to subscribe to the feed click here and you can also follow us on twitter

Our discord is where you will know when we go live on twitch. Feel free to give the channel a follow and see what is up there.

For stream archives, products you can buy and more visit my main lbry page and my tffp lbry page You will also be able to buy some of my products and eBooks there.
Finally, you can support my work on happs, the network of now.

On 23 Apr 2021, at 11:51, Jackie wrote:

Might I also say that if you invoke the run dialog (windows key + r)
then type cmd & press *control+enter* as opposed to just enter alone,
you'll also get an administrative (elevated) command prompt.

On 4/23/21, Brian Vogel <britechguy@...> wrote:

On Fri, Apr 23, 2021 at 01:44 PM, Gary Metzler wrote:

What is an elevated command prompt?

-
It is an instance of Command Prompt being run with administrative
privileges.  This is a frequently used term, which is why I use it, and
yours is a frequent question from those encountering it for the first time.
But when you see it elsewhere, whether in reference to Command Prompt or
PowerShell, it means you've opened it with "Run as Admin" selected.  The
window frame for the session itself should have "Administrator: " in the
title before either Command Prompt or PowerShell, depending on which you're
using.

Remember, that even if you are using an account with administrative
privileges, neither Command Prompt or Power Shell will open with those
active unless you specifically invoke them with Admin privilege.

If you hit WinKey+X, then down arrow or up arrow to the entry for Command
Prompt or PowerShell, there will be two entries, one with "(Admin)" next to
the name and that's the one that opens an elevated session.  The one where
it's not present gives you more typical user privileges, not full admin
privileges, for that session.

--

Brian - Windows 10 Pro, 64-Bit, Version 20H2, Build 19042

Always remember others may hate you but those who hate you don't win unless
you hate them.  And then you destroy yourself.

~ Richard M. Nixon





--
Subscribe to a WordPress for Newbies Mailing List by sending a message to:
wp4newbs-request@... with 'subscribe' in the Subject field OR by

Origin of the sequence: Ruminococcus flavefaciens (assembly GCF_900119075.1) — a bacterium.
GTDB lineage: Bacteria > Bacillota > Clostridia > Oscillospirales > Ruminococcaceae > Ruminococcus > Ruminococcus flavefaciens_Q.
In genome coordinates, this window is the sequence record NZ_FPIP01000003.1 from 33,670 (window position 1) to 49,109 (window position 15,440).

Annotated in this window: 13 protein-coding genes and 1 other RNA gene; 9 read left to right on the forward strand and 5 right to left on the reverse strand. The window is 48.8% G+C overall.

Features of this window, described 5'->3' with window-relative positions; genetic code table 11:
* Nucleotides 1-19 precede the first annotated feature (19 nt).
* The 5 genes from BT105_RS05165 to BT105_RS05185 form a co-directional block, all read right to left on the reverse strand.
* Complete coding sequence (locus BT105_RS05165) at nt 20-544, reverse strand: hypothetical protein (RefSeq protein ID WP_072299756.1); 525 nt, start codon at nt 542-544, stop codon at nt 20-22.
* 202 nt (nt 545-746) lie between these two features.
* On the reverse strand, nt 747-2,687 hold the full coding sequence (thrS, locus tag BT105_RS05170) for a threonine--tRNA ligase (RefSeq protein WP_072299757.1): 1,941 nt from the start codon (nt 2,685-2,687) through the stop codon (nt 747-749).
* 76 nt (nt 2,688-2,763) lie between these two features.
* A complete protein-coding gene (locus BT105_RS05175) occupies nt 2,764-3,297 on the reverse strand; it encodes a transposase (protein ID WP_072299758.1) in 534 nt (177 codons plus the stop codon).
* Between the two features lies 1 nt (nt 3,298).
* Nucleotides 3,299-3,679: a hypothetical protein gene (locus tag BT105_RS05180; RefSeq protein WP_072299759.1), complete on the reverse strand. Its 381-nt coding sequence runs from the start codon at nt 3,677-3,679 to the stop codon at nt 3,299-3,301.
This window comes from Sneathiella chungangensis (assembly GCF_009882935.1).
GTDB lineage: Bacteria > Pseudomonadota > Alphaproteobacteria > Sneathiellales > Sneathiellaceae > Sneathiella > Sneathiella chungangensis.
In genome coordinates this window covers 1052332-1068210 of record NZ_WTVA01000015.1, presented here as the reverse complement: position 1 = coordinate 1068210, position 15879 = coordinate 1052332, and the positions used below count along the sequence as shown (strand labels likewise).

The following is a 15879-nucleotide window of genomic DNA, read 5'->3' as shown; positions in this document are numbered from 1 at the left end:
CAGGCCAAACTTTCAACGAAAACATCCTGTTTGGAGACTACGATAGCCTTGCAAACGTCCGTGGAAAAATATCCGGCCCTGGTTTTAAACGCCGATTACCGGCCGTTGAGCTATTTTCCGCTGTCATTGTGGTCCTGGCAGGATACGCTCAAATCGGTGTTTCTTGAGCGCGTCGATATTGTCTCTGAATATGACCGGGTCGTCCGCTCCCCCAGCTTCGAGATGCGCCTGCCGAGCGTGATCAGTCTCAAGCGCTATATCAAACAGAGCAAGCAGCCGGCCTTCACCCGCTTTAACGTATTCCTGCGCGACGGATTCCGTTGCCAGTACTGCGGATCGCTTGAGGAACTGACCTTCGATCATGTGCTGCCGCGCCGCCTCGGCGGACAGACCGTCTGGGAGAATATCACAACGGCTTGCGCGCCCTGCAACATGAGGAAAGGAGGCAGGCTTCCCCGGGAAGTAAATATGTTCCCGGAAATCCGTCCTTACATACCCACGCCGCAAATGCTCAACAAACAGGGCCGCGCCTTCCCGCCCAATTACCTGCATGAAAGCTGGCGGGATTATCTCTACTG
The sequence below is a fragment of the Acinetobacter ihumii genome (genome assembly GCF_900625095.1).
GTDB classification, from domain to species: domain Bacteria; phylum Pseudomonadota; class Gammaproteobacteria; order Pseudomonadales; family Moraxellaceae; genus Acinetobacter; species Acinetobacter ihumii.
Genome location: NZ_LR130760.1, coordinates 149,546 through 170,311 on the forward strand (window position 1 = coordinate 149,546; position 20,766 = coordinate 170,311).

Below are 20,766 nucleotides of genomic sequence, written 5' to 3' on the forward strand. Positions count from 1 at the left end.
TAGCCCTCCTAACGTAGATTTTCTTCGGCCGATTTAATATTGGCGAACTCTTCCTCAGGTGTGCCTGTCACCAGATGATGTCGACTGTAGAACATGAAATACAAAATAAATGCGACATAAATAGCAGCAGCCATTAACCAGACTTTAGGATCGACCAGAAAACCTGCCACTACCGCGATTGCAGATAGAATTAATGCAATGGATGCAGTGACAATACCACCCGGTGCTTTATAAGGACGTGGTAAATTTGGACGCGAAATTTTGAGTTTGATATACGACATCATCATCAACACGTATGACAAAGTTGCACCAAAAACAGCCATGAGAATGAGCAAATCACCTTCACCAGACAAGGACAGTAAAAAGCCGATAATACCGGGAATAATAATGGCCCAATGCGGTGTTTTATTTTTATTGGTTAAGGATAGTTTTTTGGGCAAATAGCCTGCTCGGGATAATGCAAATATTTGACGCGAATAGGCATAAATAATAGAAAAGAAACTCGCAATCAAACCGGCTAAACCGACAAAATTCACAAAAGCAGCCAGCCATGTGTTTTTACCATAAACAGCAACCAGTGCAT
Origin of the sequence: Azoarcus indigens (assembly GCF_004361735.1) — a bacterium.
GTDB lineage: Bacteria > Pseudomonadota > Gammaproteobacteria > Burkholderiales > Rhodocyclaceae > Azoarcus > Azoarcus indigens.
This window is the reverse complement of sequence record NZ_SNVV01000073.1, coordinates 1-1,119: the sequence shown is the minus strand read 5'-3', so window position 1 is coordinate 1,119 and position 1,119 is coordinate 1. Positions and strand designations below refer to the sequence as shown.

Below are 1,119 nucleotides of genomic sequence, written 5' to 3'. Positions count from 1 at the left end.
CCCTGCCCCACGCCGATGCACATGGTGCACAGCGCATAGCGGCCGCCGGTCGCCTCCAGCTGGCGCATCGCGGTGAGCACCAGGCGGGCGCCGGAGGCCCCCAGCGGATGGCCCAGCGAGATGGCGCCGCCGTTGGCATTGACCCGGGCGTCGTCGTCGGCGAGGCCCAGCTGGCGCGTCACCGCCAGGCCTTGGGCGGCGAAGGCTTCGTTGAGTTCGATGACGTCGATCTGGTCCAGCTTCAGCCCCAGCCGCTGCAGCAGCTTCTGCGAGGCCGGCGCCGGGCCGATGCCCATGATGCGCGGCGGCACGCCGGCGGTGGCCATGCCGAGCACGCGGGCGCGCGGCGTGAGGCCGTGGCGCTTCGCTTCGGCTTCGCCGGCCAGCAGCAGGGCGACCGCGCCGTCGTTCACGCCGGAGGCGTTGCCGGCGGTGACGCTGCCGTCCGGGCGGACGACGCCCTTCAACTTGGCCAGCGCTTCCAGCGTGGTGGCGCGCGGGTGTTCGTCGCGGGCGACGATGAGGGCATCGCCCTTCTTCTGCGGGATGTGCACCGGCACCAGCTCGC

visiting the list page at http://www.freelists.org/list/wp4newbs
& check out my sites at www.brightstarsweb.com & www.mysitesbeenhacked.com



Jackie
 

Actually, Sarah, I think that's right, & I apologize for omitting the
shift part.

On 4/23/21, Sarah k Alawami <marrie12@gmail.com> wrote:
I thought it was control shift enter on a program to run as admin,
unless I misread instructions, which very well could have happened.

--

Sarah Alawami, owner of TFFP. . For more info go to our
[website.](http://www.tffppodcast.com)

to subscribe to the feed click [here](http://feeds.feedburner.com/tffp)
and you can also [follow us on twitter](http://twitter.com/tffppodcast)

Our [discord](http://tiny.cc/d-tffp) is where you will know when we go
live on [twitch.](http://twitch.tv/ke7zum) Feel free to give the channel
a follow and see what is up there.

For stream archives, products you can buy and more visit [my main lbry
page](http://lbry.tv/@ke7zum) and my [tffp lbry
page](http://lbry.tv/@tffp) You will also be able to buy some of my
products and eBooks there.
Finally, you can support my work on [happs, the network of
now.](http://happs.tv/@ke7zum)

On 23 Apr 2021, at 11:51, Jackie wrote:

Might I also say that if you invoke the run dialog (windows key + r)
then type cmd & press *control+enter* as opposed to just enter alone,
you'll also get an administrative (elevated) command prompt.

On 4/23/21, Brian Vogel <britechguy@gmail.com> wrote:
On Fri, Apr 23, 2021 at 01:44 PM, Gary Metzler wrote:


What is an elevated command prompt?
-
It is an instance of Command Prompt being run with administrative
privileges.  This is a frequently used term, which is why I use it,
and
yours is a frequent question from those encountering it for the first
time.
But when you see it elsewhere, whether in reference to Command Prompt
or
PowerShell, it means you've opened it with "Run as Admin" selected.
The
window frame for the session itself should have "Administrator: " in
the
title before either Command Prompt or PowerShell, depending on which
you're
using.

Remember, that even if you are using an account with administrative
privileges, neither Command Prompt or Power Shell will open with
those
active unless you specifically invoke them with Admin privilege.

If you hit WinKey+X, then down arrow or up arrow to the entry for
Command
Prompt or PowerShell, there will be two entries, one with "(Admin)"
next to
the name and that's the one that opens an elevated session.  The one
where